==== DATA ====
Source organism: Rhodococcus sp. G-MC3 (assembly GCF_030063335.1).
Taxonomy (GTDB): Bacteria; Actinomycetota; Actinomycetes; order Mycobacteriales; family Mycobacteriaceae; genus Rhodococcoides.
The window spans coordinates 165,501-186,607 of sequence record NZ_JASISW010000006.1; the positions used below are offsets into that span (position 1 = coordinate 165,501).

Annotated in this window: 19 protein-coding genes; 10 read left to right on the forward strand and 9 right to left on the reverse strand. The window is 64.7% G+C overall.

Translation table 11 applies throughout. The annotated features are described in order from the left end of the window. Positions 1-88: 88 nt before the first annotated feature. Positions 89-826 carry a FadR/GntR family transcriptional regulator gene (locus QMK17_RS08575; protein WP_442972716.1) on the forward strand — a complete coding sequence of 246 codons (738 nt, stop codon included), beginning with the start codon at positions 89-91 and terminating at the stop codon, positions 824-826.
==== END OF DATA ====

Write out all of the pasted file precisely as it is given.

Source organism: Rhodococcus sp. G-MC3 (assembly GCF_030063335.1).
Taxonomy (GTDB): Bacteria; Actinomycetota; Actinomycetes; order Mycobacteriales; family Mycobacteriaceae; genus Rhodococcoides.
The window spans coordinates 165,501-186,607 of sequence record NZ_JASISW010000006.1; the positions used below are offsets into that span (position 1 = coordinate 165,501).

Annotated in this window: 19 protein-coding genes; 10 read left to right on the forward strand and 9 right to left on the reverse strand. The window is 64.7% G+C overall.

Translation table 11 applies throughout. The annotated features are described in order from the left end of the window. Positions 1-88: 88 nt before the first annotated feature. Positions 89-826 carry a FadR/GntR family transcriptional regulator gene (locus QMK17_RS08575; protein WP_442972716.1) on the forward strand — a complete coding sequence of 246 codons (738 nt, stop codon included), beginning with the start codon at positions 89-91 and terminating at the stop codon, positions 824-826.